Archived: Of Cowardice and Connecticut


Tough laws stall

To no avail,

Risky guns

Are still for sale.

After the biggest massacre at an elementary school since 1927, President Barack Obama at first assured those of us in Connecticut that America needed to reconsider its gun laws. It was just that now isn’t quite the time. Wrong. Now is the time, as popular demand has since demonstrated.

If a morgue full of Sandy Hook’s first-graders wasn’t enough to get us busy, just what stimulus do we need? Newtown aside, already 30,000 Americans die from guns every year.

It’s courage that’s been missing. OK, at least 45 percent of Americans claim to have a gun at home, but that doesn’t necessarily mean they all support assault rifles or concealed weapons on the street (or in college classrooms). The vast majority of gun owners are as responsible with their weapons as they are with their cars. They cringe at massacres just like you and I do.

Nor are average gun owners the enemy. The real enemies, brethren, are the manufacturers. They make a bundle on sales and invest heavily in the National Rifle Association (NRA) and the American Legislative Exchange Council (ALEC). That pair (knowing which side their bread is buttered on) constantly seeks to fend off any kind of regulation of the gun industry.

Their overall campaign theme is to make Americans fear for their lives and consequently pursue that warm fuzzy feeling of safety that some get from owning a gun — even though you’re more likely to be killed by your own gun than by someone else’s.

Anyway, most owners are not likely to be much inconvenienced by the gun safety proposals now gaining momentum in America. No. 1: Require criminal and mental health background checks. No. 2: Ban large ammunition magazines. No. 3: Ban assault weapons. No 4: Require all owners to be licensed before they may operate a gun, as with cars. No. 5: Microstamp bullets so they can be traced after a crime is committed with them. No. 6: Close the gun show loophole responsible for making 40 percent of firearm sales exempt from otherwise requisite background checks.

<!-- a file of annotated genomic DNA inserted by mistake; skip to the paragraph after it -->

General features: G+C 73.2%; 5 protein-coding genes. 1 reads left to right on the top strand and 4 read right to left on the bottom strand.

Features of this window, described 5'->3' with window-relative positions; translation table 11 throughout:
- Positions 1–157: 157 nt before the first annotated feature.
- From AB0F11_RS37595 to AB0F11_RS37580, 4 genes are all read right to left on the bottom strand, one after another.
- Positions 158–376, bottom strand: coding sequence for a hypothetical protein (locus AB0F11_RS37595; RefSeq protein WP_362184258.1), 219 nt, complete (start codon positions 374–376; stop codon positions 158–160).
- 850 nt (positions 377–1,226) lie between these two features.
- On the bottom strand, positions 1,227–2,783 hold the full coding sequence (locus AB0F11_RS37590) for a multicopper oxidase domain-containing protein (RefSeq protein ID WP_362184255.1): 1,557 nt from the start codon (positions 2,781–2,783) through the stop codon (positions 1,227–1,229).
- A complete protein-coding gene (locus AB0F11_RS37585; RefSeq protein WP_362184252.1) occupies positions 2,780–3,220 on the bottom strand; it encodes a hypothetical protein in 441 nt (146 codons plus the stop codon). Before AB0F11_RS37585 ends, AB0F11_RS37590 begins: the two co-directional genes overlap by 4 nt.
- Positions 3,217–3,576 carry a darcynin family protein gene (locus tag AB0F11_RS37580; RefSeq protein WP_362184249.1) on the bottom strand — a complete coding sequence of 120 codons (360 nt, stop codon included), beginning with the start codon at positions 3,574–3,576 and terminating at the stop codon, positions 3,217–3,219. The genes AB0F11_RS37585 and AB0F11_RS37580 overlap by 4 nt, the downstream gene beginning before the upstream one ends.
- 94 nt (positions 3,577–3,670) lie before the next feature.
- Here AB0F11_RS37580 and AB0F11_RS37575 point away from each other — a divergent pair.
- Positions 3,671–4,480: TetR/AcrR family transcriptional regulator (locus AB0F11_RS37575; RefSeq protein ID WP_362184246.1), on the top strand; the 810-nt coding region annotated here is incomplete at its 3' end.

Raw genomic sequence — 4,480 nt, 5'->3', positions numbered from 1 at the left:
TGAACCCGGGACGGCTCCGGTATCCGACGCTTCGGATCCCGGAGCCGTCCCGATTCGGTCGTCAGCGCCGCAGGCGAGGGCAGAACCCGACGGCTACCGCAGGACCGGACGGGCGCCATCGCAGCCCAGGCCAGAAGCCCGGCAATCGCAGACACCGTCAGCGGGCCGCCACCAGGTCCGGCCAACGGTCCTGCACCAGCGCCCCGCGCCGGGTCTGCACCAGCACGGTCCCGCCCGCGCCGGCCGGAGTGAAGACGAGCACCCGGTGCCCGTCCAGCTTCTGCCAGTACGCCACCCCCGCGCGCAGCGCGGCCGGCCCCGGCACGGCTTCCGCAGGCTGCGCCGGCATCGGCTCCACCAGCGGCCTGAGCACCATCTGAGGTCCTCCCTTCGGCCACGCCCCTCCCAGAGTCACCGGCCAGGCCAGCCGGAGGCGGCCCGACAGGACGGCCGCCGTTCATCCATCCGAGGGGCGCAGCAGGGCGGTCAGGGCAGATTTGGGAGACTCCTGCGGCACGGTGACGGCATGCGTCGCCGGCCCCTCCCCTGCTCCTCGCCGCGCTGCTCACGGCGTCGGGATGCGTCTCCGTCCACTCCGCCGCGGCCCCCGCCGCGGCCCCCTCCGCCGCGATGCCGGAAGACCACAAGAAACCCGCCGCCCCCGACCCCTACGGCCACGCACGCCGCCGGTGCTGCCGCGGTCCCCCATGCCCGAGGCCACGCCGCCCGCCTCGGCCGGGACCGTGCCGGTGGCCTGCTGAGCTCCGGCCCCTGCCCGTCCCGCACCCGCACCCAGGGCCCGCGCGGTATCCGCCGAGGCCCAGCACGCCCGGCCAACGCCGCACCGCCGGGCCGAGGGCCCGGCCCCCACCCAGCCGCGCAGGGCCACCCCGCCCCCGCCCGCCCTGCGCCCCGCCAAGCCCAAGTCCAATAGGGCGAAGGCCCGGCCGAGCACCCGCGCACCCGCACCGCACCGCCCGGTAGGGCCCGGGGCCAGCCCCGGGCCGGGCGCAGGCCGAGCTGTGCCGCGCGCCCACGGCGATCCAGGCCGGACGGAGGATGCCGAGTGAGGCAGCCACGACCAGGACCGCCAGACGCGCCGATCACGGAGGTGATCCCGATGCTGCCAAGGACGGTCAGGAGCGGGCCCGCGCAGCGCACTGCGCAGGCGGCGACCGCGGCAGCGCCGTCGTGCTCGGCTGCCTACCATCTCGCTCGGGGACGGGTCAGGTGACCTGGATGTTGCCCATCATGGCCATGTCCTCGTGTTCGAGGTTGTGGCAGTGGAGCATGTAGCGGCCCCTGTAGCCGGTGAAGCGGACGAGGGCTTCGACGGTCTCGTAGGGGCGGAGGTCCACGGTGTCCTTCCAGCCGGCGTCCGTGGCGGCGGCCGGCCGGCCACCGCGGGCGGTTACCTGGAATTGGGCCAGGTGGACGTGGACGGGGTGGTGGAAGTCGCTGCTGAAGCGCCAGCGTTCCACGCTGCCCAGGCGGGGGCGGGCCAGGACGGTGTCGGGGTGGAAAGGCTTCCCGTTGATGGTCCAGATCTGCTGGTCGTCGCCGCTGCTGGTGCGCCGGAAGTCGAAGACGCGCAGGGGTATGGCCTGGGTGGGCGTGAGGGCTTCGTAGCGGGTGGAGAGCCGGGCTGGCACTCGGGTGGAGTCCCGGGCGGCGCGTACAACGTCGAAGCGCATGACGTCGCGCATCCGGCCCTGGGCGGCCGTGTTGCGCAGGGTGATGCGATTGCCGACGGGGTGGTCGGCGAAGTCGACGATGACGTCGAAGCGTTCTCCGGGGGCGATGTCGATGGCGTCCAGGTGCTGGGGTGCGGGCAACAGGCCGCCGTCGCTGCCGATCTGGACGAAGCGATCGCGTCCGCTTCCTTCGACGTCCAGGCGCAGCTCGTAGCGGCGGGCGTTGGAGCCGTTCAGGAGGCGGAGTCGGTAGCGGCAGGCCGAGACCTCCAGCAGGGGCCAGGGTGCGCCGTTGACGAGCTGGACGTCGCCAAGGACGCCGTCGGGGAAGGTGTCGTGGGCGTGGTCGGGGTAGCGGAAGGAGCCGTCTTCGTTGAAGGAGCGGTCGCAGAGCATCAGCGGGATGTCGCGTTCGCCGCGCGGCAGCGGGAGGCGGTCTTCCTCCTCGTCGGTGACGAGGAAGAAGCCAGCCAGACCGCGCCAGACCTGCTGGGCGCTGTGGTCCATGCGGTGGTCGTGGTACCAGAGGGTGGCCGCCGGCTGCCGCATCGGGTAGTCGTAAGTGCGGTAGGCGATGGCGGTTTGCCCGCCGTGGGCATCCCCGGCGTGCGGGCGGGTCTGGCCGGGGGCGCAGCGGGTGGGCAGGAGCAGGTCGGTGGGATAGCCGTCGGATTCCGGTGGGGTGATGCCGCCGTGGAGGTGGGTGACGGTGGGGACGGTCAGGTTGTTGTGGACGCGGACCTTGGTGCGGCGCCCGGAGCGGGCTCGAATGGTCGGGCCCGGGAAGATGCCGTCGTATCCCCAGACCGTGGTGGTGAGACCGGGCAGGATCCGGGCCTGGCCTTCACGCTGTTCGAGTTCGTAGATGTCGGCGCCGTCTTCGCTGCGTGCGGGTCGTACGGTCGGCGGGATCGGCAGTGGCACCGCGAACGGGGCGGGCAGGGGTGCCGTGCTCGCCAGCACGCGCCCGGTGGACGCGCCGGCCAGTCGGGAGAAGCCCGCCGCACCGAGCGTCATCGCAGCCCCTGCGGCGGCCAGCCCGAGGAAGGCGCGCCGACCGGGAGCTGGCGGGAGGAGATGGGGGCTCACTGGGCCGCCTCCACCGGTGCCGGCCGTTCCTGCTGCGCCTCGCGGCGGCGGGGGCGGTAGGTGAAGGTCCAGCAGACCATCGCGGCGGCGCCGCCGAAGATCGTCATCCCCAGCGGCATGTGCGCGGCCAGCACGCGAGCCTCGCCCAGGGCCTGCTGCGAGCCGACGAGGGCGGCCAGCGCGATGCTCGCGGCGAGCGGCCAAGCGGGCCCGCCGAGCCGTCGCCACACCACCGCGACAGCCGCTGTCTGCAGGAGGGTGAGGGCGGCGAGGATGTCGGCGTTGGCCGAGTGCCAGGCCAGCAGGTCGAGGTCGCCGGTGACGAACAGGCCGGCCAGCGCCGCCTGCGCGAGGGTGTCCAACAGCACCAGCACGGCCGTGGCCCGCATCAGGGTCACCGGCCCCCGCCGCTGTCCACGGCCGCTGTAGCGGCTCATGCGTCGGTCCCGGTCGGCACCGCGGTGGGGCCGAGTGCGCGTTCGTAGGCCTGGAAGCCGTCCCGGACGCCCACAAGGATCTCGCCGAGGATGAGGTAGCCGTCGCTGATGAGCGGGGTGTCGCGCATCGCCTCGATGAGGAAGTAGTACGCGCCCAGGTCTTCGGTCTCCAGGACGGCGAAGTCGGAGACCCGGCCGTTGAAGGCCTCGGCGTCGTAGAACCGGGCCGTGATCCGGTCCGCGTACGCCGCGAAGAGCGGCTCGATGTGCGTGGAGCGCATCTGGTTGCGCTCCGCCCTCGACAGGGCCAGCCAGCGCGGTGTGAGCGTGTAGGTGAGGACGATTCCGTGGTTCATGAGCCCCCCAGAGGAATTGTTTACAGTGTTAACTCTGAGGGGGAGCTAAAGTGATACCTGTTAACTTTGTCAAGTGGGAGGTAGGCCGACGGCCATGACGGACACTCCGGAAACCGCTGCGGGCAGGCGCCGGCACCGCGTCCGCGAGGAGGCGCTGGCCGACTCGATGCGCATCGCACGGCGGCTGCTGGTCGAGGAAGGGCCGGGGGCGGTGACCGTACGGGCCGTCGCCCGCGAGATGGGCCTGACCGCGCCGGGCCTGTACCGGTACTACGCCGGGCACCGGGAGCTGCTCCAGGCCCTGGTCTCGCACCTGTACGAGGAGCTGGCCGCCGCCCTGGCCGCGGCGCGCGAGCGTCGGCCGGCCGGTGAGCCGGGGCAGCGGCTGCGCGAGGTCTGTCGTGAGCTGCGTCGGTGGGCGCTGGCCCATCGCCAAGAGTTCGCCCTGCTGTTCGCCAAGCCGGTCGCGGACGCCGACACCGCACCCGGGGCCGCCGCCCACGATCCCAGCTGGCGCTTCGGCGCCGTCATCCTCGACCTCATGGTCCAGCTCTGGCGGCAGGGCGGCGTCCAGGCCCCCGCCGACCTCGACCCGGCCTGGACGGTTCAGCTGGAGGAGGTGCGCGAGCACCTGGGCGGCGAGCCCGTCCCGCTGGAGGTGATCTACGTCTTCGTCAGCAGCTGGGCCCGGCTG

Does it take courage for a politician to promote such a mild package? I suppose. Common sense is often a frail defense against the industry’s emotional personal attacks. But this is the nature of all politics. Candidates have to deal with them every day. Historically, each issue eventually presents its own best moment for resolution, and who would argue that the time is not ripe for resolving our gun problem.

Photos of dead children may not have much impact on defenders of so-called “gun rights,” but they do tend to outrage everyone else.

Further, little kids are only the most dramatic face of the problem. The vast bulk of those 30,000 annual victims are older, but that hardly makes their deaths less lamentable.

Unfortunately America’s violent culture doesn’t help matters. As president, Obama has set a remarkably unhealthy example by deploying drones to bump off suspected adversaries around the world — without benefit of trial. Similarly, our country operates military bases in scores of other nations to “keep the peace.” The idea that you arm yourself to keep peace is pervasive.

So yes, in such a setting it does take political courage to tighten the screws on our Wild West culture. But that’s part of being in elected office. Here in Connecticut, we’ve got this to say: Let’s get on with it. columnist William A. Collins is a former state representative and a former mayor of Norwalk, Connecticut.

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